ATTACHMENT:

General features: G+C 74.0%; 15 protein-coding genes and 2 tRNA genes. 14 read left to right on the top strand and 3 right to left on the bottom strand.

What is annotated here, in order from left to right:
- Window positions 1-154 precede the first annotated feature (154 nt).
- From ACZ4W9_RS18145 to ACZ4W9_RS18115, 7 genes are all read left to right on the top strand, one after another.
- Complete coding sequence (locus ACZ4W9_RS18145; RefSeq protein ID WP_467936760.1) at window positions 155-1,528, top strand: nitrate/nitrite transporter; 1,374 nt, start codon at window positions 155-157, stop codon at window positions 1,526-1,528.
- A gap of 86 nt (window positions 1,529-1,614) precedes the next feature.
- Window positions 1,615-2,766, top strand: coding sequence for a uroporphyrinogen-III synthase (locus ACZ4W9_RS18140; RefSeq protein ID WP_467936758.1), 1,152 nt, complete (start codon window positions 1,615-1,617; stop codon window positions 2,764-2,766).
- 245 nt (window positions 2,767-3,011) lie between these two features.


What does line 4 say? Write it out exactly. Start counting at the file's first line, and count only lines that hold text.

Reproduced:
- From ACZ4W9_RS18145 to ACZ4W9_RS18115, 7 genes are all read left to right on the top strand, one after another.